Hosting Apec will provide the Philippines some opportunities. First, it will allow us to align our policies to global practice and, at the same time, give us a chance to take a leadership position in introducing, advocating, or emphasizing new policy. In hosting Apec, an economy also takes a chairmanship position in the major meetings (SOM, Ministerials, and Leaders). As chair, the Philippines can introduce new topics of discussion and action or, at the very least, shift emphasis and focus on a topic. More on this later.

What may not be popularly known is the role that the private sector plays within the Apec structure. It has been a big role and one that is expanding. In 1996, when the Philippines last hosted Apec, we introduced some innovations in terms of private-sector interaction with government officials. The 1996 Apec CEO Summit (then called the Apec Business Forum) was the first to feature a large number of presidents as speakers. This was achieved by making sure that the Apec Business Forum coincided with the Leaders Summit; in prior years these were set one week apart, thus eliminating the opportunity for scheduling keynote addresses by leaders. That year also saw the first joint meeting among CEOs and trade and foreign ministers, as well as the first meeting of the Apec Business Advisory Council (though Abac was formally established the year before). Most of these practices have become regular fixtures of the Apec calendar since 1996. Over a dozen leaders now speak at the Apec CEO Summit. Abac now meets four times a year, and now also holds an annual Dialogue with Leaders at their annual meeting.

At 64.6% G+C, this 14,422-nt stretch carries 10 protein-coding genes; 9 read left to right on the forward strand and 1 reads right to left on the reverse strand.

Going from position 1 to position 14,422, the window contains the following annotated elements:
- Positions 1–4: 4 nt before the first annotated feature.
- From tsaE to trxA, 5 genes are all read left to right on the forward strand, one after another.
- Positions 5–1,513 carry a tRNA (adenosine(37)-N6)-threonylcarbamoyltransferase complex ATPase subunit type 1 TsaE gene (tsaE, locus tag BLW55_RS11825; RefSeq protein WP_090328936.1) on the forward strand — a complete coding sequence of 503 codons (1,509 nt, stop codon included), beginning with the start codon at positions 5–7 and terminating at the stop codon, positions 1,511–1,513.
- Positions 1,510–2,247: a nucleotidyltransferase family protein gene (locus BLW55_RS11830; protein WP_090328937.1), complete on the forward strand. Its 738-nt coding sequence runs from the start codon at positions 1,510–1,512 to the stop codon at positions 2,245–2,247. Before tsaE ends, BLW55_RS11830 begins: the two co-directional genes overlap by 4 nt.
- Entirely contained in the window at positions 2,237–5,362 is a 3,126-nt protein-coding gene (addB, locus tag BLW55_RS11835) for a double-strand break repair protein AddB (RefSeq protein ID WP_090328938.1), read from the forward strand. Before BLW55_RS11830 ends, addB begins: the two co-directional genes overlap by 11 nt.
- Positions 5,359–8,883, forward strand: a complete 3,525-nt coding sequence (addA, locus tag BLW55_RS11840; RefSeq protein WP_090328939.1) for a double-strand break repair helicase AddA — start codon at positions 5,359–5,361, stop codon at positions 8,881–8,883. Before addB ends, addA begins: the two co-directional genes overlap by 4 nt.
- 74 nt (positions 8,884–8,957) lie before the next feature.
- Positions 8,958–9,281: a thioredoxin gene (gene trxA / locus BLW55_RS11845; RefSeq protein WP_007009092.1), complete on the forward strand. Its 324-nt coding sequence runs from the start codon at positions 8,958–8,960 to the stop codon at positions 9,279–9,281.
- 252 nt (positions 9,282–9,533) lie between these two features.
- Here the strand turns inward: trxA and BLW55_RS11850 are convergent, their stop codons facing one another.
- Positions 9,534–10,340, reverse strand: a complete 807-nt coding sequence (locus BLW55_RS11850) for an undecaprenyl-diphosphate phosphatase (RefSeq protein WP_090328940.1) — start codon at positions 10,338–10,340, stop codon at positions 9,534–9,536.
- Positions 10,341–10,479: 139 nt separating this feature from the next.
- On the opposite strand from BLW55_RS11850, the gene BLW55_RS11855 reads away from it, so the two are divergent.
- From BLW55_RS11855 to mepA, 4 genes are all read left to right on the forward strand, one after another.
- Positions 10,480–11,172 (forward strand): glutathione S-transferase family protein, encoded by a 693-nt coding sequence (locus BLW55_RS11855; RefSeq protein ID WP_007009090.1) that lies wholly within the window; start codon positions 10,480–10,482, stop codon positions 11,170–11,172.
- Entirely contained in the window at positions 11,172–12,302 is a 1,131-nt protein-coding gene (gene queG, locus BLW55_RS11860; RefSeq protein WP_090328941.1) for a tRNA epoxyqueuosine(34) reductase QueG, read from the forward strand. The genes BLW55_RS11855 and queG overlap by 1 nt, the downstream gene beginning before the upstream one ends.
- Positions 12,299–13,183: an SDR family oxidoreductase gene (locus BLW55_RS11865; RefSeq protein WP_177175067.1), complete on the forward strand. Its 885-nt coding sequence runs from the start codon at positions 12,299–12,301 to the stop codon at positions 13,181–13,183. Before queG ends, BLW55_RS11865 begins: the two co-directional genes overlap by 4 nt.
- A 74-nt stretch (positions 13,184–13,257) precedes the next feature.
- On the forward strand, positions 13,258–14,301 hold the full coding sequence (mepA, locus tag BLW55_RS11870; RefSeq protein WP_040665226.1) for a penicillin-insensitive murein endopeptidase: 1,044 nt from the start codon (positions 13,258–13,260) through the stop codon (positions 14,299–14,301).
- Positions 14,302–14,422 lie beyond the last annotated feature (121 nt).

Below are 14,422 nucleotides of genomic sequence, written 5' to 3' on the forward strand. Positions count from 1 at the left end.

For Apec 2015—with the theme “Building Inclusive Economies, Building a Better World”—what can be expected? Research shows that while the global economy has grown over the years, so has inequality. The gap between haves and have-nots has grown. Expect discussion across most Apec economies to come to this theme when they discuss their deliverables. Whether one is talking about small and medium-scale enterprises, urbanization, services, food security, education and human capital development, or anything else in the broad agenda of Apec, expect discussion to circle back to this central theme of building inclusive growth.

Apec 2015 brings a different kind of opportunity to the Philippines. Wisely, the government has chosen to hold the meetings in various parts of the country. While logistically difficult, the plus is that it spreads out opportunities to other areas. Thus, aside from Manila, Apec meetings have been scheduled in Clark, Subic, Legazpi, Tagaytay, Bataan, Boracay, Iloilo, Bacolod and Cebu. Private businessmen and local governments will get the chance to showcase their communities and culture. Hopefully, this will provide a more wholistic view of the Philippines’ progress and potential.

Guillermo M. Luz ([email protected]) is private-sector cochair of the National Competitiveness Council and alternate member of Abac Philippines.

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TAGS: Abac Philippines, Annual Economic Leaders Meeting, APEC, asia pacific economic cooperation, Guillermo M. Luz, National Competitiveness Council, Summit